Tell Your Story Even Better - Media Summit Offers Valuable, Practical Insights

media_summit_logoI have a confession: As a communications professional who has been working in the Washington area for more than 30 years (at the League of Women Voters, the Smithsonian Institution and, for the past 10 years, as a consultant specializing in nonprofits), I consider myself an expert. That said, I've never left a Nonprofit Roundtable media event without learning something new and valuable to the nonprofits I work with.


I remember one of the first Roundtable events I attended, half a dozen years ago. Jim Asendio, who was WAMU's News Director, encouraged the crowd to submit commentaries that the station would run free of charge on the air. At the time, I had no idea that opportunity was available – let alone free – to the community. I went home and wrote my first commentary on behalf one of my clients.

A dozen commentaries later, I am ever grateful to WAMU for providing air time that allows nonprofit organizations to express their opinions. And I am ever appreciative to the Roundtable for continuing to provide members opportunities to gain valuable practical information, such as at next Wednesday's media summit.

When Chuck Bean asked me to organize this year's summit on the topic of "The Future of Media and the Impact on Nonprofits," I knew Marc Fisher had to be the keynote speaker. Why? Consider the synopsis he provided of his upcoming talk:

With recurrent announcements of buyouts and an evident decline in the breadth and depth of all news organizations, it's become harder than ever for the news media to perform their role as watchdog and creative force in building community. We'll go inside The Washington Post to look at how the contradictions between a collapsed business model and a large and healthier than ever audience have changed the way the news is gathered and presented, and how newsmakers can best navigate the ever-changing face and structure of The Post and other news outlets in the region.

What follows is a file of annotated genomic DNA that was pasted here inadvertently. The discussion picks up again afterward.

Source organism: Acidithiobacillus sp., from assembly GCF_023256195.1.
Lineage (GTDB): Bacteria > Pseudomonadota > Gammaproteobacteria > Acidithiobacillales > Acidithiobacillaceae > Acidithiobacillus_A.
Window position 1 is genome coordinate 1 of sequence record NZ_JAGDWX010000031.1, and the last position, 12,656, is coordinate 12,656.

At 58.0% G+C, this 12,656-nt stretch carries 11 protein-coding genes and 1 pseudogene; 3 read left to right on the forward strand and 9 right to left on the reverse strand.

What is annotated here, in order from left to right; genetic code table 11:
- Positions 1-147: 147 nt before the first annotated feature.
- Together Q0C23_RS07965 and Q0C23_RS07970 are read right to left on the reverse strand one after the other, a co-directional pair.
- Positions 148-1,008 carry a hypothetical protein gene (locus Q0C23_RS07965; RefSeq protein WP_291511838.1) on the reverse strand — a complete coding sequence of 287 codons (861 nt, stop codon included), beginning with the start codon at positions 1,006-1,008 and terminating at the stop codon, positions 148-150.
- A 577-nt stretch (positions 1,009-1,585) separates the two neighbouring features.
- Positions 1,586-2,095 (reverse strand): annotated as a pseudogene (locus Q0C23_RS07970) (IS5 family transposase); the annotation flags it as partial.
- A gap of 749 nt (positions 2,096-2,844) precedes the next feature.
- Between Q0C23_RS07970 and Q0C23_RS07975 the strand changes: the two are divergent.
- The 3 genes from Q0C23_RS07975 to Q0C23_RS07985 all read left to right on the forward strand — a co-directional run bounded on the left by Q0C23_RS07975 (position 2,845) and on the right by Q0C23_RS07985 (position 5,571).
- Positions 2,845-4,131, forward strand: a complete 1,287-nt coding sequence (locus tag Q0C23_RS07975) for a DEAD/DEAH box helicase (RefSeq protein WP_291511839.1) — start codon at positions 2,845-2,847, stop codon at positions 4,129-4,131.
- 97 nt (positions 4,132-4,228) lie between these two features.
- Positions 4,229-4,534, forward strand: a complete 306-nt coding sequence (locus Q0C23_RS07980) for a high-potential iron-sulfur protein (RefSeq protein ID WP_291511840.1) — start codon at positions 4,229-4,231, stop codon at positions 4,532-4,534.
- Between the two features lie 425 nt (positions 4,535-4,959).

As if Marc isn't enough of a draw, we've lined up more than a dozen journalists from every major media organization in Washington to talk about the changing media landscape and how to use both traditional and social media to tell your story. This is an opportunity to rub elbows with the people whose bylines you read, who make decisions about which stories get on the morning and nightly news and who are developing innovative platforms like WAMU's brand new Public Insight Network. In fact, we've just lined up WAMU's Rebecca Blatt to tell us about the new network.

I hope I'll see you on Wednesday. Stop by and introduce yourself. For those who do, I'll be waiting with an insider's tip on how to get your story out. See you then.

Register for the 2012 Media Summit here.  Registration is FREE for members, and $125 for non-members.  

Janice L. Kaplan is a Washington, D.C.-based writer and communications consultant. She can be reached at This e-mail address is being protected from spambots. You need JavaScript enabled to view it .


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